Researchers Develop COVID-19 Predictive Model for Decision-making

In a recent study, the Indian Institute of Technology (IIT), Kharagpur, has developed a system that helps in predicting the spread of COVID-19. This prediction system could immensely help decision-making in health-care, industry, economy, and even academics, say researchers.

This study was led by Professor Abhijit Das from the Department of Computer Science and Engineering at IIT Kharagpur. “The prediction system uses only the daily infection counts available in the public domain without accessing sensitive information pertaining to medical records or contact-tracing data for a large fraction of the population. Despite that, the prediction curves show remarkably good fitting with the past data, and can be used for future planning,” said Professor Das.

This system is based on a logistic model, which can be used to fit the available daily counts of infection cases. The data used for the predictions pertain to the entire country, and for the eight most affected states Maharashtra, Tami Nadu, Delhi, Gujarat, Uttar Pradesh, Rajasthan, West Bengal, and Madhya Pradesh.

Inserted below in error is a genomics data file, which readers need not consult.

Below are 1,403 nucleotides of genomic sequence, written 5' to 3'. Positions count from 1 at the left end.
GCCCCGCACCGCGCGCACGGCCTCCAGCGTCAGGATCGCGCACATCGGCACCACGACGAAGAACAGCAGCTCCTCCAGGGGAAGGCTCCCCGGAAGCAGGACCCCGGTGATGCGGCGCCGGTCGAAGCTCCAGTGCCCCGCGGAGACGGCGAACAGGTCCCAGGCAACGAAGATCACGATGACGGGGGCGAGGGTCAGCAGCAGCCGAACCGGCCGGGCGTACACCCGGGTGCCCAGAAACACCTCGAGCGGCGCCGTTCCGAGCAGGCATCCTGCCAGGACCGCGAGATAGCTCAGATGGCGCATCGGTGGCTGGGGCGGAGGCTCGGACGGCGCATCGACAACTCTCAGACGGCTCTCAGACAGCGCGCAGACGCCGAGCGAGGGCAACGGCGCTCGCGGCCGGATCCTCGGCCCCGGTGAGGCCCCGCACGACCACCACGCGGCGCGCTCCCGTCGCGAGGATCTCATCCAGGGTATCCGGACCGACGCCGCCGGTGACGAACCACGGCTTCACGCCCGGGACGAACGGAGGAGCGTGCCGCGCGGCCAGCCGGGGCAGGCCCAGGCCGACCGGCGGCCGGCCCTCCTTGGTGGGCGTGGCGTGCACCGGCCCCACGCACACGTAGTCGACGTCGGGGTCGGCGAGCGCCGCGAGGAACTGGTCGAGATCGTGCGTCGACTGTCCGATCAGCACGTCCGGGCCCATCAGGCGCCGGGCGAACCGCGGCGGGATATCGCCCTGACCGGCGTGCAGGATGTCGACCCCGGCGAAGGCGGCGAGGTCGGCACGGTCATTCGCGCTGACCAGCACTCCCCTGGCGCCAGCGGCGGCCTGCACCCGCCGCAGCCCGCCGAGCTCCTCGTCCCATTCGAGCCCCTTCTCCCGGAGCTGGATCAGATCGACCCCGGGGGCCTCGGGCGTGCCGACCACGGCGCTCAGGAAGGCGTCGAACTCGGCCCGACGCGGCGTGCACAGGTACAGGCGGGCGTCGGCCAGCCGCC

Prof. Virendra Kumar Tewari, Director, IIT Kharagpur, said, “People have been living in an uncertain black box without the knowledge about which way life is going to turn and how to plan their activities. A study like this based on a clear statistical model will enable them to understand and plan their way forward. The model though experimental could prove to be helpful in planning our academic semester and policy matters related to the Institute and the campus under the current circumstances.”

However, the predictions for the future change quite rapidly with time. There are several potential factors for this such as different mobility patterns of Indian people in different phases of lockdown, large-scale migration of laborers, change in diagnostic facilities, evolution of the coronavirus, and so on. These are well beyond the control of the logistic model or any other currently known prediction model for that matter.

Although the implementation fails to generate stable and reliable predictions at the moment, the trend clearly reveals that the disease is going to stay in the country for many more months.

“Our study indicates that India is yet to achieve a steady pattern in the spread of the disease. It is unlikely to get rid of COVID-19 before the end of September 2020,” remarked Prof. Das.

He further added, “This does not leave us in a region of comfort, but the reality has to be accepted, and appropriate plans must be chalked out to address all the issues associated with the outbreak of the pandemic.” (India Science Wire)